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Two national commissions’ findings helped to lay the groundwork for the December 2004 intelligence reorganization bill. Most notably, the bill calls for a new Director of National Intelligence (DNI) to head and coordinate the U.S. Intelligence Community. Currently, the DNI has broad responsibilities but only ambiguous authorities. Drawing on a number of projects for various intelligence agencies, as well as additional research, the author of this paper looks at this position of DNI and how it will interact and coordinate with intelligence agencies and other elements of the Executive Branch. In addition to organizational changes, the author looks at the cultural changes that need to take place in the community, including those related to capacity building, issued-based collection, analysis improvement, wider diversity of workforce, and targeting collection. In particular, the paper highlights the importance of moving toward center-based organizations and away from the “stovepipes” of the Cold War. In accomplishing such goals, the DNI will begin to turn his formal authority into real authority.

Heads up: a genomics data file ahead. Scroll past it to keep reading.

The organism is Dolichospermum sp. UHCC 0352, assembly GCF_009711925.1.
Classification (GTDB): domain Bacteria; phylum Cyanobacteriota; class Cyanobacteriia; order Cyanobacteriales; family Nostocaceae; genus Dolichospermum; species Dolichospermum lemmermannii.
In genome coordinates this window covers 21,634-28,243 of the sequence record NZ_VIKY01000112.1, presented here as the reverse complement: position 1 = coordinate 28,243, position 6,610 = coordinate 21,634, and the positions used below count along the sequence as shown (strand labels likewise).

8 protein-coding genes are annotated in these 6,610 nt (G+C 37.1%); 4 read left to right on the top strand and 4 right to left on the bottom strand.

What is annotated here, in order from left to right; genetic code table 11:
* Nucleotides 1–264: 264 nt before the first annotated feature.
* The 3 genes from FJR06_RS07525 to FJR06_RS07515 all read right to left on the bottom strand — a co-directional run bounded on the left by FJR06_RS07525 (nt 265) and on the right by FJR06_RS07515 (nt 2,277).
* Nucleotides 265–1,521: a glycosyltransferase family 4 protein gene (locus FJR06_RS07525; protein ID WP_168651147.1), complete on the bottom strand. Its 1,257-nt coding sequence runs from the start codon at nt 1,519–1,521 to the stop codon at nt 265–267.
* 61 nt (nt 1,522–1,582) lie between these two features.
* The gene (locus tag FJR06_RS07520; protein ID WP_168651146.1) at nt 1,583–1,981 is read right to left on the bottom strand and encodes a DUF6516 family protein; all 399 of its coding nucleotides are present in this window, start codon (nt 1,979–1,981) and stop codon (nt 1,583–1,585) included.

This research in the public interest was supported by the RAND Corporation, using discretionary funds made possible by the generosity of RAND’s donors and the fees earned on client-funded research.

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